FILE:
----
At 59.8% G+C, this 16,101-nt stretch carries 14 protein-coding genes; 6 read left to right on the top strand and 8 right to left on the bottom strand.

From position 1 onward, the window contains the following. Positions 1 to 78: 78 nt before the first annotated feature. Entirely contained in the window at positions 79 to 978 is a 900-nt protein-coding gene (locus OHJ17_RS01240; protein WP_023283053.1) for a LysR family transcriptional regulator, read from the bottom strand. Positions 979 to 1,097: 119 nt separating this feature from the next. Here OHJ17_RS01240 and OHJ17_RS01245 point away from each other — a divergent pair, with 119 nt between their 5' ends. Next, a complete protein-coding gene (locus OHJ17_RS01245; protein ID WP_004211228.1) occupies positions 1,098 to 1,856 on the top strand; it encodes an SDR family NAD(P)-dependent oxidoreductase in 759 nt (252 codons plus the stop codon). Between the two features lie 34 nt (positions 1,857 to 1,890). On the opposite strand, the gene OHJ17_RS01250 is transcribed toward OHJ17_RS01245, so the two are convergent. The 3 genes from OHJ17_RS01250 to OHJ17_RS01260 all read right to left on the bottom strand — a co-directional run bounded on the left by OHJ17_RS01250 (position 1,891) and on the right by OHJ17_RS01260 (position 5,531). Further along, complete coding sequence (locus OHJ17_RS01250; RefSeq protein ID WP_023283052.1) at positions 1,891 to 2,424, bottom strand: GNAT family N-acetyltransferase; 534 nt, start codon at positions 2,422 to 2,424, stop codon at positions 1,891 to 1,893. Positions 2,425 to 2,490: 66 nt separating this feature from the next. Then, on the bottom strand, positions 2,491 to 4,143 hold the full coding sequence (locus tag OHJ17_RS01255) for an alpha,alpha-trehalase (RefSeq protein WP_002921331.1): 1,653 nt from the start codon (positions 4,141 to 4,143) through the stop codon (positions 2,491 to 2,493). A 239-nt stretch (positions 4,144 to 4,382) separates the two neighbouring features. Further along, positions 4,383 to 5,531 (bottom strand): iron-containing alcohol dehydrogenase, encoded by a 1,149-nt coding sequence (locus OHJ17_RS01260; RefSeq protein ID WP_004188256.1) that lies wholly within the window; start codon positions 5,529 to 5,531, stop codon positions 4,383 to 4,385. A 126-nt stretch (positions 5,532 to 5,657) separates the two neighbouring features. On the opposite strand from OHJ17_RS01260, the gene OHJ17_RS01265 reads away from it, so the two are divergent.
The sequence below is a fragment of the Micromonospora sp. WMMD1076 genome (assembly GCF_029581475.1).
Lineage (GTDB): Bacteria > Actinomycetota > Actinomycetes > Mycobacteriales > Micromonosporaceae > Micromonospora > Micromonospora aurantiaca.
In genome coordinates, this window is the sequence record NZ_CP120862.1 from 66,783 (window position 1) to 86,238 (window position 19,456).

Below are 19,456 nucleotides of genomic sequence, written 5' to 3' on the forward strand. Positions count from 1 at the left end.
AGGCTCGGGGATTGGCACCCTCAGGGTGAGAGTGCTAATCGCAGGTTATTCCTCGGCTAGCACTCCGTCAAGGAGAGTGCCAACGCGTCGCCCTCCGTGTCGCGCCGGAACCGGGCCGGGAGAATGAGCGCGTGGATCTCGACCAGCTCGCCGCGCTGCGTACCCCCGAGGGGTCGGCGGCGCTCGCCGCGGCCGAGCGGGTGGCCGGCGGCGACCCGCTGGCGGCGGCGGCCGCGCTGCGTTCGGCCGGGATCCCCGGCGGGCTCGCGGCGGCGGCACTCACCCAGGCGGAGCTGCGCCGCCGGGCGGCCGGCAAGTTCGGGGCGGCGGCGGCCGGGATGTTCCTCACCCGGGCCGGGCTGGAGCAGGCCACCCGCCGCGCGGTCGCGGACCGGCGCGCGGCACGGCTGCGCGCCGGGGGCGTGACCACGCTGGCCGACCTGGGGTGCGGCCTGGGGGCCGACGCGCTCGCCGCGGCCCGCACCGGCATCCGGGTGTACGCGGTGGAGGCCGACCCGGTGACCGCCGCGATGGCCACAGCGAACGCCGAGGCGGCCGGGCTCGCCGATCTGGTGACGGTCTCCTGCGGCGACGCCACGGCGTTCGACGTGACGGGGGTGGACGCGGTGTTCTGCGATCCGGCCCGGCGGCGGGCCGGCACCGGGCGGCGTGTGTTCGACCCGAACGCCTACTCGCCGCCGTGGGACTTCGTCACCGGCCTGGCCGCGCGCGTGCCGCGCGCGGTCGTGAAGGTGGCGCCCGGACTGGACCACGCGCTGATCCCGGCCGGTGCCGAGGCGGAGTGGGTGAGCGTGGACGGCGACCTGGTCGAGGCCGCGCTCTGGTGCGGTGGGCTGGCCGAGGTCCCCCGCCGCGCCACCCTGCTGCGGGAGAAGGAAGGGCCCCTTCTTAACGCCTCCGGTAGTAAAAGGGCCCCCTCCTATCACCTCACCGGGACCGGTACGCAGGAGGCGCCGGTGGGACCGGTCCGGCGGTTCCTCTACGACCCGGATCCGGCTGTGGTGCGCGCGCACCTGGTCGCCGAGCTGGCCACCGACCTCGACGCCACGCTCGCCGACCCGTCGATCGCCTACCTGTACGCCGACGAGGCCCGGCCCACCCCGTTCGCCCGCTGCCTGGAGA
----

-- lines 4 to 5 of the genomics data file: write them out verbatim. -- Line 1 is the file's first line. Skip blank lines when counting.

Lineage (GTDB): Bacteria > Actinomycetota > Actinomycetes > Mycobacteriales > Micromonosporaceae > Micromonospora > Micromonospora aurantiaca.
In genome coordinates, this window is the sequence record NZ_CP120862.1 from 66,783 (window position 1) to 86,238 (window position 19,456).